Budget 2018 delivers smart science policy
Vice President, Research and Innovation
The federal government’s Budget 2018 is an advance for the science, research and innovation communities. The overall approach to gender equity, diversity and decolonization is important and timely.
The government has clearly heard the call from the Fundamental Science Review to increase our investment in research. There is a strong focus on supporting interdisciplinary and international collaborative research, which is essential for not only uncovering new areas of knowledge, but for realizing the value of ideas as they are translated into application, products, services and other innovation. This underscores the importance of design disciplines as crucial to Canada’s innovation carrying capacity.
And here’s the big news: “Budget 2018 proposes an investment of nearly $4 billion in Canada’s research system to support the work of researchers and to provide them access to the state-of-the-art tools and facilities they need” (p 82).
This is smart policy. Linking investments in science and technology ($3.2B investment in “research” writ large) to national priorities and, importantly, diversity and decolonization, is imperative for inclusive innovation. It is also in line with other leading OECD countries that set national priorities and focus on the spectrum of research – from idea to invoice – in order to realize the benefits of public investment in the production of public knowledge.
The most important aspect of this budget for innovation policy is the section on Leveraging the Full Potential of Business-Academia Collaboration. Changes and investment here to NSERC and CIHR promise to make public+private partnerships for R&D (P3RD), and additional funding for colleges continues the growth of capacity in the college sector to perform an important innovation intermediary function that links skills development to product and service development. The special focus on the Technology Access Centres is important as these are exemplary organizations adept at enabling private sector innovation.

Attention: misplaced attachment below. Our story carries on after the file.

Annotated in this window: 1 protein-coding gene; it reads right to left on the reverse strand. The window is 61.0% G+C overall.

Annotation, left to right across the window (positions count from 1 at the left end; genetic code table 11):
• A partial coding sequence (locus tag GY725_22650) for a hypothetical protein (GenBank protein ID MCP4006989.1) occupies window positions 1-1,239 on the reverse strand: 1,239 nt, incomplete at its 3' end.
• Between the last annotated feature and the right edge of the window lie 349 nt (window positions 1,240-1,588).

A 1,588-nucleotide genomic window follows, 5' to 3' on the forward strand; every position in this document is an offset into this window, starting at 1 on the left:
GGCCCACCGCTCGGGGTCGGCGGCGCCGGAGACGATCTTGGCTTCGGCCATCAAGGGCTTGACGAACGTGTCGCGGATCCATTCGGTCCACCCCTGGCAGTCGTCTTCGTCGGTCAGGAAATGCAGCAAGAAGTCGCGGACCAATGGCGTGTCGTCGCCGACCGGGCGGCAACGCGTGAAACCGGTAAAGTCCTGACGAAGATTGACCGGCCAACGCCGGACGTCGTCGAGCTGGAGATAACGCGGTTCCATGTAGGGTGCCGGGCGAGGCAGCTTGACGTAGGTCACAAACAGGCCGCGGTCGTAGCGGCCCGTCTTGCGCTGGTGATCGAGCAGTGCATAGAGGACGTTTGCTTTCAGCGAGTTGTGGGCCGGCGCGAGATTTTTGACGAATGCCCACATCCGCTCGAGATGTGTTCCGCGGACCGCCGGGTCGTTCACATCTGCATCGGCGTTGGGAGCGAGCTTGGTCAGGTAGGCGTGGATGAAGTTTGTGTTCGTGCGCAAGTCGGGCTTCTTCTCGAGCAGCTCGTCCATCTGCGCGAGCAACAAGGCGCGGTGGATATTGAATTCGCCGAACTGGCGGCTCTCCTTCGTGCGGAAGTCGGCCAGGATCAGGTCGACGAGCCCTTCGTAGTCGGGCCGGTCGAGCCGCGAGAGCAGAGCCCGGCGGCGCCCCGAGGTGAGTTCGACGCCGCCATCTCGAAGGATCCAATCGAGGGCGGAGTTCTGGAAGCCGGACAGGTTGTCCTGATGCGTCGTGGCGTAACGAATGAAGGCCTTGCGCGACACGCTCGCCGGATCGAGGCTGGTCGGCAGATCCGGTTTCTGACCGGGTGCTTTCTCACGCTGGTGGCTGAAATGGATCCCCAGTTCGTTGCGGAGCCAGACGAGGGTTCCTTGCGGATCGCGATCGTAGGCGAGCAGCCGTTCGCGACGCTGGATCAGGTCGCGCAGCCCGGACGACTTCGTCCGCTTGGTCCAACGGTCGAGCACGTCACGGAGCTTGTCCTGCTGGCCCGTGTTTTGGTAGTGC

The focus on the spectrum of research – from Basic Research, Applied Research to Experimental Development – is picked up in the re-imagining of the National Research Council (NRC). New investments in the NRC are absolutely necessary and essential to enable the NRC to start to really expand a focus on translating the world leading ideas uncovered in Basic Research into real innovation in the world. Among the $1.1Bn in funding that provides important inputs to capacity, the NRC gets a DARPA-like entity “to fund its scientists to work with innovators from post-secondary institutions and businesses on multi-party research and development programs.” This is long overdue.
But things get really interesting in the Innovation Canada – Accelerated Growth Service section and “the creation of four flagship platforms” to deliver business innovation programs. I have elsewhere outlined the importance of focusing on the full spectrum of research activities and the lack of investment in Experimental Development (see my Capacity and Contribution Logic Model). This is a significant development that promises to help get more ideas turned into invoices by helping manage the process of research through to experimental development through a simplification of business innovation programs (a result of the Horizontal Review that Budget 2017 called for).
The Women Entrepreneurship Strategy is welcome news. This will help us focus on those outputs of innovation that are not typically valued, as outlined in this excellent article from last week. This adds to “the Government’s coming reform to federal innovation programs [that] will include a universal goal to improve the participation of underrepresented groups, including women entrepreneurs, in the innovation economy.” I also read with note the Intellectual Property Strategy. The launch of a Patent Collective is long overdue – all publicly-funded R&D performers should enter such a patent pool to mobilize stranded IP.
This is good science and innovation policy that provides new funding support for Basic Research, and support and services for Applied Research and Experimental Development, notably within the purview of public+private partnerships for R&D (P3RD). The diversity lens is essential and will result in a more inclusive Canada.
This is #smartsciencepolicy.